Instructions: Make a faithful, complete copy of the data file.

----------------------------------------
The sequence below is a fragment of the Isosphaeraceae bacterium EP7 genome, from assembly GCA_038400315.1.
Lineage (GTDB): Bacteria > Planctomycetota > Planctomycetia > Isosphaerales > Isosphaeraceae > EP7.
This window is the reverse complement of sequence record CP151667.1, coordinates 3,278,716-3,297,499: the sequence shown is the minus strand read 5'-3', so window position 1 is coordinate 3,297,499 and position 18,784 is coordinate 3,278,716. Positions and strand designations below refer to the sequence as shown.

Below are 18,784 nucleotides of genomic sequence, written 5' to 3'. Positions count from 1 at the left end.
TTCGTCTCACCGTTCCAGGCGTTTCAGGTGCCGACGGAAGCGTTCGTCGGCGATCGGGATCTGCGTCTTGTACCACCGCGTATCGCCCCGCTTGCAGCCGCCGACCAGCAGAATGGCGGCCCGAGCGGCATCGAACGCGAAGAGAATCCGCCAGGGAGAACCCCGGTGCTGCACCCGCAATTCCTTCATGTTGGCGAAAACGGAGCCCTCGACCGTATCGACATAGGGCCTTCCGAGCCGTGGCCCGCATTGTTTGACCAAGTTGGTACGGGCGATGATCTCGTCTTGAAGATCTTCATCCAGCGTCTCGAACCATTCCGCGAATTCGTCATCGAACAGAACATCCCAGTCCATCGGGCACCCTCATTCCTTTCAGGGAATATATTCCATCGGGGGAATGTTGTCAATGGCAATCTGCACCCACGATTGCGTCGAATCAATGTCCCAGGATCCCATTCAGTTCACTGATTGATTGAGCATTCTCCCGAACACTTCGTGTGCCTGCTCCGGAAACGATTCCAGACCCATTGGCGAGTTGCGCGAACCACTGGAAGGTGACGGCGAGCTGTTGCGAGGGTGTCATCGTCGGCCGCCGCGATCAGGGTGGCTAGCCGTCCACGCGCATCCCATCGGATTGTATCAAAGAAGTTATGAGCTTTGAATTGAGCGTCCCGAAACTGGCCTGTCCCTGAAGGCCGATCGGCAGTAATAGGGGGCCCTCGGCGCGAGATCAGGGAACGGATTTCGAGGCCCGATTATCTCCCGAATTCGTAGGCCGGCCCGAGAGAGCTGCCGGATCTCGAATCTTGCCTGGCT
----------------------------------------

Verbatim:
The sequence below is a fragment of the Isosphaeraceae bacterium EP7 genome, from assembly GCA_038400315.1.
Lineage (GTDB): Bacteria > Planctomycetota > Planctomycetia > Isosphaerales > Isosphaeraceae > EP7.
This window is the reverse complement of sequence record CP151667.1, coordinates 3,278,716-3,297,499: the sequence shown is the minus strand read 5'-3', so window position 1 is coordinate 3,297,499 and position 18,784 is coordinate 3,278,716. Positions and strand designations below refer to the sequence as shown.

Below are 18,784 nucleotides of genomic sequence, written 5' to 3'. Positions count from 1 at the left end.
TTCGTCTCACCGTTCCAGGCGTTTCAGGTGCCGACGGAAGCGTTCGTCGGCGATCGGGATCTGCGTCTTGTACCACCGCGTATCGCCCCGCTTGCAGCCGCCGACCAGCAGAATGGCGGCCCGAGCGGCATCGAACGCGAAGAGAATCCGCCAGGGAGAACCCCGGTGCTGCACCCGCAATTCCTTCATGTTGGCGAAAACGGAGCCCTCGACCGTATCGACATAGGGCCTTCCGAGCCGTGGCCCGCATTGTTTGACCAAGTTGGTACGGGCGATGATCTCGTCTTGAAGATCTTCATCCAGCGTCTCGAACCATTCCGCGAATTCGTCATCGAACAGAACATCCCAGTCCATCGGGCACCCTCATTCCTTTCAGGGAATATATTCCATCGGGGGAATGTTGTCAATGGCAATCTGCACCCACGATTGCGTCGAATCAATGTCCCAGGATCCCATTCAGTTCACTGATTGATTGAGCATTCTCCCGAACACTTCGTGTGCCTGCTCCGGAAACGATTCCAGACCCATTGGCGAGTTGCGCGAACCACTGGAAGGTGACGGCGAGCTGTTGCGAGGGTGTCATCGTCGGCCGCCGCGATCAGGGTGGCTAGCCGTCCACGCGCATCCCATCGGATTGTATCAAAGAAGTTATGAGCTTTGAATTGAGCGTCCCGAAACTGGCCTGTCCCTGAAGGCCGATCGGCAGTAATAGGGGGCCCTCGGCGCGAGATCAGGGAACGGATTTCGAGGCCCGATTATCTCCCGAATTCGTAGGCCGGCCCGAGAGAGCTGCCGGATCTCGAATCTTGCCTGGCT